Positions on Schiavo—Some Whys and Wherefores

Lawrence Auster argues in an interesting article on Frontpagemag.com that the reason the Left decided to back Michael Schiavo in his quest to end his wife’s life was a simple hatred of and fear of American Christian conservatives. It is an interesting argument, which I don’t quite buy, but I must admit that his refutation of the reasons given for why the Left supported Michael Schiavo is persuasive.

Larry does ask the right question:

“If individual rights and personal choice are the liberals’ bottom line, why must the personal preference of Michael, who has (understandably) moved on with his life, be seen as inviolable, but the personal preference of Terri’s parents, who have not moved on with their lives but want to care for their daughter, must be equated with theocratic tyranny and resisted at all costs?”

It is not my intention here to restart the fight over the merits of that argument, only to point out that it is an important question for the Right to ask, if only to test its own position by considering its own positions on individual rights and personal choice.

Of course, the Left will argue (and has done so) that their response to the situation has been based purely on reason. I agree that it has been a reasoned position. The Right, however, would say the same about its arguments, again correctly in my view. As I have pointed out earlier on this site, the two sides had and still have a serious dispute over the facts of the case. They disagree on the basic question of whether Terri Schiavo had sufficient brain function that her condition did not meet the criteria that Michael Schiavo claims she set for preferring death over continued existence.

I believe this disagreement came about on the basis of the two sides’ differing perceptions of the intellectual issues it brings up. It seems evident that each side leaped intuitively to a conclusion about what would be best in the situation, then chose arguments to support that premise. There is nothing wrong with that. However, pretending that one’s own side is reasonable and the other is driven by dark superstitions, as many on the Left have done in the present case, does not evidence a use of pure reason. Likewise, claiming that one’s opponents adore death, as many on the Right have done, is unlikely to win adherents for the pristine logic of one’s position.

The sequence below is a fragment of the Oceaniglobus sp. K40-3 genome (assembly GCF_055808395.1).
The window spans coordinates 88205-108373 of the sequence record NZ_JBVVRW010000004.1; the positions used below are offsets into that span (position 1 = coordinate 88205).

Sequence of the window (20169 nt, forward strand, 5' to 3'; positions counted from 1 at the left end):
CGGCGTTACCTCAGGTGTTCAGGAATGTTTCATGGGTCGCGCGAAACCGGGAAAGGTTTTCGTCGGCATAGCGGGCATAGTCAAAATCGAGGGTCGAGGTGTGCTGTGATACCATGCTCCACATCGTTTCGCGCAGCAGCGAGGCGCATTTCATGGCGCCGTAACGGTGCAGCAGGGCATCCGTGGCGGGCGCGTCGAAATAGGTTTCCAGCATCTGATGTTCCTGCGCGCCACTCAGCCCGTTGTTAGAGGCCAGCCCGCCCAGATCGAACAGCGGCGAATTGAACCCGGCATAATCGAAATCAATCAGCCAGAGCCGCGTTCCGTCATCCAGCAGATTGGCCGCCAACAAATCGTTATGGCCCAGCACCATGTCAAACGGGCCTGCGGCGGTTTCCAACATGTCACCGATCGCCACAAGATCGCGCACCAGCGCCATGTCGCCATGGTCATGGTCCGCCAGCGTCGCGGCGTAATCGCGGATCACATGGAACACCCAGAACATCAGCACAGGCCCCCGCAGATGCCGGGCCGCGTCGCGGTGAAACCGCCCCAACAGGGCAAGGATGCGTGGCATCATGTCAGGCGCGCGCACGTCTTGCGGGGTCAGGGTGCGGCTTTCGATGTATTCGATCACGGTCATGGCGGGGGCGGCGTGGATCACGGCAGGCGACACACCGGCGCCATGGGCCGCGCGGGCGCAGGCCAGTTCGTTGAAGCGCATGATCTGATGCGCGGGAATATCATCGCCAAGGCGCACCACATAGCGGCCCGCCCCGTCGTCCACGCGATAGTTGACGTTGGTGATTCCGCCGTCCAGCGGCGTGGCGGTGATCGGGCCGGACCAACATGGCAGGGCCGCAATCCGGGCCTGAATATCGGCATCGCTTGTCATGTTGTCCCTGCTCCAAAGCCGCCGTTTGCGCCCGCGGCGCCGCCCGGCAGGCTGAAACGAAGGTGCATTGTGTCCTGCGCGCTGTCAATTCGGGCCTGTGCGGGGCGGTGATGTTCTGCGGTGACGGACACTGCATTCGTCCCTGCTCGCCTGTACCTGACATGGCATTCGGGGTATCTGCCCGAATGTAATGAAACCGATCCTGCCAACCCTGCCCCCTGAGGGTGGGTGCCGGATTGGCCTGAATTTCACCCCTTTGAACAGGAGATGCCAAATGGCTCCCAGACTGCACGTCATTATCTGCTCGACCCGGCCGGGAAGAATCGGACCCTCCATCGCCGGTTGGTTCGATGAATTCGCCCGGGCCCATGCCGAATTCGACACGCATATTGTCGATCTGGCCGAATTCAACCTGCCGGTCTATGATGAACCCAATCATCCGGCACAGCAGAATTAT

This issue won’t go away, I surmise, because the hatred and suspicion of both sides remains. Indeed, the arguments over this issue have strengthened those hatreds. In that regard, Lawrence Auster is quite correct.

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3 thoughts on “Positions on Schiavo—Some Whys and Wherefores

  1. “”If individual rights and personal choice are the liberals’ bottom line, why must the personal preference of Michael, who has (understandably) moved on with his life, be seen as inviolable, but the personal preference of Terri’s parents, who have not moved on with their lives but want to care for their daughter, must be equated with theocratic tyranny and resisted at all costs?””

    I’m amazed that he missed the point so entirely and that you also failed to catch it. Neither Michael nor her Parent’s desires matter one whit. They never did. Neither was called upon to attest to what they want. They were witnesses for what they believe Terri wanted.